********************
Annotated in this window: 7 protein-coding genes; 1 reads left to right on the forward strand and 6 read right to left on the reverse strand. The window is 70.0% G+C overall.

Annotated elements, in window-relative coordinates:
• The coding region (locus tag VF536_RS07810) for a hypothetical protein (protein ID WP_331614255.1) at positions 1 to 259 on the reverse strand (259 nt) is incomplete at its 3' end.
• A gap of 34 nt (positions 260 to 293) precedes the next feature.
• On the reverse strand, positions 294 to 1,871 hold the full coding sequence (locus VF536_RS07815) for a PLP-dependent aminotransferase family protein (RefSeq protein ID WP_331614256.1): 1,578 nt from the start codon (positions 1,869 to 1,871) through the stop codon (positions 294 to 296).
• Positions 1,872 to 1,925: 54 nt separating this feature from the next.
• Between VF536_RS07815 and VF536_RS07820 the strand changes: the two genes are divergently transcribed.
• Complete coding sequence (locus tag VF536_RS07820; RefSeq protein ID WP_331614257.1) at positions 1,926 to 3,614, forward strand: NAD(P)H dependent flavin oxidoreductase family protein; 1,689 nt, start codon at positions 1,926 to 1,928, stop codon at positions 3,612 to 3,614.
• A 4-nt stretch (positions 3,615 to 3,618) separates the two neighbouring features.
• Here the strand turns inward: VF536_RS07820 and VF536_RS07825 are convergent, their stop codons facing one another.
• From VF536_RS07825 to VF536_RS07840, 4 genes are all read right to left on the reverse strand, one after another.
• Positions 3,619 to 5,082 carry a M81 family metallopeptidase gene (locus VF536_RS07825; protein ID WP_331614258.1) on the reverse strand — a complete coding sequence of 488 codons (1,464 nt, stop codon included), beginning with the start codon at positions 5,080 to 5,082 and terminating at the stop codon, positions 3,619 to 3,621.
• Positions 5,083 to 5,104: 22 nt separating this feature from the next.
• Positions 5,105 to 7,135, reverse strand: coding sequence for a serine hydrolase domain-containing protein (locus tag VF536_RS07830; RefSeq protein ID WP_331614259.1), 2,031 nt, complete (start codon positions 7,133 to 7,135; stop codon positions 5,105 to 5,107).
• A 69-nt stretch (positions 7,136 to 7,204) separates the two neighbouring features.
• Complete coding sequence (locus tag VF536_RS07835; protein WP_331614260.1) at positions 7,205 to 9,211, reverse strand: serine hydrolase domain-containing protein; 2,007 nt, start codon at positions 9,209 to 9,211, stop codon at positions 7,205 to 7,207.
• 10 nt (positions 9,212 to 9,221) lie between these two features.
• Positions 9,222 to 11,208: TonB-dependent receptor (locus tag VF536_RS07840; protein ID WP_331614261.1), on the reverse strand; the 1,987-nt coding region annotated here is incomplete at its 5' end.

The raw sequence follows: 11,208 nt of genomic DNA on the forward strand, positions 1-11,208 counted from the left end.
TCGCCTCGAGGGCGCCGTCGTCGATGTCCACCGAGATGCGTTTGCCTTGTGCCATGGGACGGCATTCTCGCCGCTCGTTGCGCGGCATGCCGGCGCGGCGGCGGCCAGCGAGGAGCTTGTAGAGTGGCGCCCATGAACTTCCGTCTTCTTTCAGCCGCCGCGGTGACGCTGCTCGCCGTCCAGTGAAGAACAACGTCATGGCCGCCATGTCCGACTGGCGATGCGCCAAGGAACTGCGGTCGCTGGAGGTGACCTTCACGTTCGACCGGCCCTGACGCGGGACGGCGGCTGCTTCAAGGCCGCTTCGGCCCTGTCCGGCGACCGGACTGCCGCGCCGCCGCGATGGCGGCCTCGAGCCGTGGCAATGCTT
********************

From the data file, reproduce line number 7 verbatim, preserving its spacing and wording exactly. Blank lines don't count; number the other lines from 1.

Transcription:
• Between VF536_RS07815 and VF536_RS07820 the strand changes: the two genes are divergently transcribed.